Modifying the Environment to reduce impact of Autism and Schizophrenia

Modifiable risk factors for schizophrenia and autism – shared risk factors impacting on brain development.

http://www.ncbi.nlm.nih.gov/pubmed/23123588

Gold Coast Hospital, 108 Nerang Street, Southport, QLD 4215, Australia.

Abstract

Schizophrenia and autism are two poorly understood clinical syndromes that differ in age of onset and clinical profile.

However, recent genetic and epidemiological research suggests that these two neurodevelopmental disorders share certain risk factors. The aims of this review are to describe modifiable risk factors that have been identified in both disorders, and, where available, collate salient systematic reviews and meta-analyses that have examined shared risk factors.

Based on searches of Medline, Embase and Psychoinfo, inspection of review articles and expert opinion, we first compiled a set of candidate modifiable risk factors associated with autism. Where available, we next collated systematic-reviews (with or without meta-analyses) related to modifiable risk factors associated with both autism and schizophrenia.

We identified three modifiable risk factors that have been examined in systematic reviews for both autism and schizophrenia. Advanced paternal age was reported as a risk factor for schizophrenia in a single meta-analysis and as a risk factor in two meta-analyses for autism With respect to pregnancy and birth complications, for autism one meta-analysis identified maternal diabetes and bleeding during pregnancy as risks factors for autism whilst a meta-analysis of eight studies identified obstetric complications as a risk factor for schizophrenia .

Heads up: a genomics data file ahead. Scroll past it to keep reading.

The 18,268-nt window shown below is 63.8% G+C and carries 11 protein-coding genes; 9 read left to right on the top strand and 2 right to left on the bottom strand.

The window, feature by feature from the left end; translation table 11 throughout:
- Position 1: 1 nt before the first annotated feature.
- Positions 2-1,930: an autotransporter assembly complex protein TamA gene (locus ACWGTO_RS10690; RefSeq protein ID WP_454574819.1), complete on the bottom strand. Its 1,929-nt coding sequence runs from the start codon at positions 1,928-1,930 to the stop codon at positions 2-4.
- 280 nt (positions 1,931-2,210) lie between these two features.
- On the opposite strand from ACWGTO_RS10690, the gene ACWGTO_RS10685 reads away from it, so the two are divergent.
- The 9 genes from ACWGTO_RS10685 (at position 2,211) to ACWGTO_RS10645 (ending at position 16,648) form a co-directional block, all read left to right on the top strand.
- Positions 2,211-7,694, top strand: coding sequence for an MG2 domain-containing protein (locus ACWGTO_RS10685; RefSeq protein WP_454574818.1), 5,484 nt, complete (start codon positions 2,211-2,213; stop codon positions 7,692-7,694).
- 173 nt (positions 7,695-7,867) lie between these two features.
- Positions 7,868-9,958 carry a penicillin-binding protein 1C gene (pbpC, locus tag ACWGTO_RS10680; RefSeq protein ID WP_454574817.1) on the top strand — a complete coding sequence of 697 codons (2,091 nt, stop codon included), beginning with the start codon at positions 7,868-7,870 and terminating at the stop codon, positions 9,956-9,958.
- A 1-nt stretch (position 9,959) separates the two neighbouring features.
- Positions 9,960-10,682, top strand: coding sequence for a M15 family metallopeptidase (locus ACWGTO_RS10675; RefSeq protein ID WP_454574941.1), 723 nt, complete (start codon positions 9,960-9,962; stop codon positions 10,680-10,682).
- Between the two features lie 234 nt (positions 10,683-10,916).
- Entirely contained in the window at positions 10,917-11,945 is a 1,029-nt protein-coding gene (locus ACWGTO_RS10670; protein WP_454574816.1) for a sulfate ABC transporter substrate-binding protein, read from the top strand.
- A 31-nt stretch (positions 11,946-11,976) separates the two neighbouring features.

Migrant status was identified as a risk factor for both autism and schizophrenia.

Two separate meta-analyses were identified for each disorder. Despite distinct clinical phenotypes, the evidence suggests that at least some non-genetic risk factors are shared between these two syndromes. In particular, exposure to drugs, nutritional excesses or deficiencies and infectious agents lend themselves public health interventions.

Studies are now needed to quantify any increase in risk of either autism or schizophrenia that is associated with these modifiable environmental factors.

This entry was posted in Autism, co-morbid, diabetes, Environment, Epidemiology, Epigenetics, General, Immune System, Inflammation, Neurology, Schizophrenia and tagged , , , . Bookmark the permalink.

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